Quantum Motion in an Infinite Spherical Well

Quantum billiards are an important class of systems showing a large variety of dynamical behavior ranging from regular motion through quasiperiodic behavior to strongly chaotic behavior. Suppose a single quantum particle, an atom, is in a superposition of two energy eigenstates, in the absence of measurement. This could be achieved by exciting the atom with coherent laser pulses. For this system, a transformation from regular to quasiperiodic motion is shown in the Bohm trajectories for this "unobserved" system. If, before emitting a photon, a position or energy measurement is made, the atom will remain in the superposition state.
A quantum trajectory in an infinite spherical potential well of radius could be described by the de Broglie–Bohm approach [1, 2], using spherical Bessel functions.
Due to the large oscillations of the superposed wavefunction in configuration space, the trajectory could become very unstable and it could leave the billiard boundary for certain time intervals. To ensure that the trajectories lie within the billiard boundary, the initial point is restricted to the region .
In the graphic, you can see the wave density (if enabled); a possible orbit of a quantum particle, where the trajectory (blue) depends on the initial starting point (, , ); the initial starting point of the trajectory (shown as a small black sphere) and the position (shown as a small blue sphere).

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An unnormalized wavefunction of the Schrödinger equation
with mass is separable in spherical polar coordinates, such that
,
where is a spherical harmonic and a spherical Bessel function [3]. The boundary condition that at is fulfilled when is the zero of the spherical Bessel function . The quantized energy levels are then given by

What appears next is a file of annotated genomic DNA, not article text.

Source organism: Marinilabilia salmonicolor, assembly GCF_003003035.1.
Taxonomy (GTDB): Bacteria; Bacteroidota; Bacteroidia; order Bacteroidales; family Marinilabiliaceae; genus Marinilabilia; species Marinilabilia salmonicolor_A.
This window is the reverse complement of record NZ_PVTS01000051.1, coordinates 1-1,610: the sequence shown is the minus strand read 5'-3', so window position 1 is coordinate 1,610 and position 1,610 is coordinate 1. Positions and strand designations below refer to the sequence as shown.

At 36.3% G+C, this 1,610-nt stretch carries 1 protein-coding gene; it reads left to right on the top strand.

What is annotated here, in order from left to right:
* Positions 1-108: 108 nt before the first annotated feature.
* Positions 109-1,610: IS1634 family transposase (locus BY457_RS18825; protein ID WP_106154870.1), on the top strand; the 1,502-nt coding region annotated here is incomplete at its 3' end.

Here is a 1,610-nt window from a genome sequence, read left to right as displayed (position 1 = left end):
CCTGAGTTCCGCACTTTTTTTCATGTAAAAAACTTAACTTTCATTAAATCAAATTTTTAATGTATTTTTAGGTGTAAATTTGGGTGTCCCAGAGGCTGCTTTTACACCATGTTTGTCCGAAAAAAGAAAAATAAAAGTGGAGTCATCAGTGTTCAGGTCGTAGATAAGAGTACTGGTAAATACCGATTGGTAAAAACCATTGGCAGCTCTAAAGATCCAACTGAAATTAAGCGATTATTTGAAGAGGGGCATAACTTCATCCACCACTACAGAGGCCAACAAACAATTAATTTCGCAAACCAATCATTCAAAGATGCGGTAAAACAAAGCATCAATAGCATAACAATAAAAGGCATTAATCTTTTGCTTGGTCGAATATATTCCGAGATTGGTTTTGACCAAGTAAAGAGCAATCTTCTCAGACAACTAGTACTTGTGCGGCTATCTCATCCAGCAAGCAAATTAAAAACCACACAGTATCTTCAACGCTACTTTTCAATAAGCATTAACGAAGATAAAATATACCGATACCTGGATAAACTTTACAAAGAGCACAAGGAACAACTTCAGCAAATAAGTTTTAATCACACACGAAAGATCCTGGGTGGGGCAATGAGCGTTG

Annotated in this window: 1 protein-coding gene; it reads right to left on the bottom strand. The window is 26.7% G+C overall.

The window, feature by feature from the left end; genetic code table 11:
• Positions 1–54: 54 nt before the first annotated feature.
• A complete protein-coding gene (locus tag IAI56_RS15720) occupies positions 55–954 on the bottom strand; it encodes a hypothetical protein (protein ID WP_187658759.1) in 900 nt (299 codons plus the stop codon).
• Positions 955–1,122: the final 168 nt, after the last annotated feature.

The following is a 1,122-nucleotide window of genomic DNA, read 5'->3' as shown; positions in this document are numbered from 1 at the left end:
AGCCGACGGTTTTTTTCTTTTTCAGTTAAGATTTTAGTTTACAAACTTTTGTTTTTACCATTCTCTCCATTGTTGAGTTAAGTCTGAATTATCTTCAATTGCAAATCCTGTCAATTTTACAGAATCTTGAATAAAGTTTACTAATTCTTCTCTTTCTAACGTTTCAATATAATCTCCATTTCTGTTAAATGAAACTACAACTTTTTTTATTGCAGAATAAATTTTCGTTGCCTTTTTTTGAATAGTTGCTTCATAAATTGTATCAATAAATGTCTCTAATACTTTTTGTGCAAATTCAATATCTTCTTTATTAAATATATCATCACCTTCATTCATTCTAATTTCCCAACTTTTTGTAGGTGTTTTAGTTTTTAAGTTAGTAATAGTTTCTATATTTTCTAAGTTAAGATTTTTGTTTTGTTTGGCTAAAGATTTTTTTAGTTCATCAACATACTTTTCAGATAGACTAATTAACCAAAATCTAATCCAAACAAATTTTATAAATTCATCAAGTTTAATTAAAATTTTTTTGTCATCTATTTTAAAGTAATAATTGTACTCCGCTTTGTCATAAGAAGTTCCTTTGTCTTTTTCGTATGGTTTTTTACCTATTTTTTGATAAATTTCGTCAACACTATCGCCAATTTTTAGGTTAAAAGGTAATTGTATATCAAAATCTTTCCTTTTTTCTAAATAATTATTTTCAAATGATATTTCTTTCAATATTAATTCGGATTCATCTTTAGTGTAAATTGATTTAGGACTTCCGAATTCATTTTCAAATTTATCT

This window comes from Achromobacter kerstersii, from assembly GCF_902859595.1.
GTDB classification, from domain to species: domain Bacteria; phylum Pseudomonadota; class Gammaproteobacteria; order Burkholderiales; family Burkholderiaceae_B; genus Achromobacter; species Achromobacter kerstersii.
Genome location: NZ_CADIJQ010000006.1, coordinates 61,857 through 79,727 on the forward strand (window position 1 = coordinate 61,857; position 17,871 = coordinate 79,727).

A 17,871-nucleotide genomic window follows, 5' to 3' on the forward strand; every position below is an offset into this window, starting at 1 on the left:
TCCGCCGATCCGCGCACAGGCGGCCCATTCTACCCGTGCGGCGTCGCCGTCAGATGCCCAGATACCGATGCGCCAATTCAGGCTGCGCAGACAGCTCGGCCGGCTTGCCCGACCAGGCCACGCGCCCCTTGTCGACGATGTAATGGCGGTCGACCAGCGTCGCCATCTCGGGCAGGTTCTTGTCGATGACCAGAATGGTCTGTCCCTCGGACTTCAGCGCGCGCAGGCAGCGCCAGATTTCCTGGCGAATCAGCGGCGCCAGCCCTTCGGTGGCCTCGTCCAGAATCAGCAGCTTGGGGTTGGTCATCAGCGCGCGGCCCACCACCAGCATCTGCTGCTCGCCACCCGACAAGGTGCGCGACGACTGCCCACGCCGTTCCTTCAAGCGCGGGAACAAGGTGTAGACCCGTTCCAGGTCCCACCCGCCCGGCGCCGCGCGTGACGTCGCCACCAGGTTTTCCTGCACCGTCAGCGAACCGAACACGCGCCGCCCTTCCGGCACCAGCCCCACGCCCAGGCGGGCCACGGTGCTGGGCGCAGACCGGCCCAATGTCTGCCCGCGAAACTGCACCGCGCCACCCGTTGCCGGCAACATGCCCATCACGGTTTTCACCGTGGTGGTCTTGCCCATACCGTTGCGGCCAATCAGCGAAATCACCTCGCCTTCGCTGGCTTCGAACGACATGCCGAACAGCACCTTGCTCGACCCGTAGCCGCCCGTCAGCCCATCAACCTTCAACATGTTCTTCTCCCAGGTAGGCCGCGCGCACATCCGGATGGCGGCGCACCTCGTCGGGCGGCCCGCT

,
where is the central potential energy with
.
In this Demonstration, the total wavefunction is defined by a superposition of two stationary eigenstates:
with .
For simplicity, set the mass and equal to 1 (atomic units [4]).
In this case, the wavefunction for the quantum particle in an infinite spherical well in spherical polar coordinates [1] reads
.
The velocity field with the position can be calculated from the current
or from the gradient of the total phase function from the wavefunction in the eikonal form (often called polar form) :
.
From the total phase function the gradient , with the partial derivative and so on, is given by:
,
and
.
For the initial point the velocity becomes indeterminate, and for the velocity field becomes autonomous, with
,
or in Cartesian coordinates,
,
and the atom orbits the axis along a circle of constant radius and with a constant angular speed depending on the azimuthal quantum number (here, , which is a multiple of
or .
For greater accuracy, increase PlotPoints, AccuracyGoal, PrecisionGoal and MaxSteps.
Due to the computational limitations, here only two superposed states are investigated. For this case, there is no chaotic behavior in the quantum motion [5, 6].
References
[1] Bohmian-Mechanics.net. (Oct 18, 2019)
[2] S. Goldstein, "Bohmian Mechanics," The Stanford Encyclopedia of Philosophy, Summer 2017 Edition (E. N. Zalta, ed.), (Oct 24, 2019) plato.stanford.edu/archives/sum2017/entries/qm-bohm.
[3] O. F. de Alcantara Bonfim, J. Florencio and F. C. Sá Barreto, "Chaotic Bohm’s Trajectories in a Quantum Circular Billiard," Physics Letters A, 277(3), 2000 pp. 129–134. doi:10.1016/S0375-9601(00)00705-2.
[4] Wikipedia. "Hartree Atomic Units." (Oct 18, 2019) en.wikipedia.org/wiki/Atomic_units.
[5] R. H. Parmenter and R. W. Valentine, "Deterministic Chaos and the Causal Interpretation of Quantum Mechanics," Physics Letters A, 201(1), 1995 pp. 1–8. doi:10.1016/0375-9601(95)00190-E.
[6] R. H. Parmenter and R. W. Valentine, "Erratum: Deterministic Chaos and the Causal Interpretation of Quantum Mechanics (Physics Letters A 210 (1995) 1)," Physics Letters A, 213(5–6), 1996 p. 319. doi:10.1016/0375-9601(96)00096-5.
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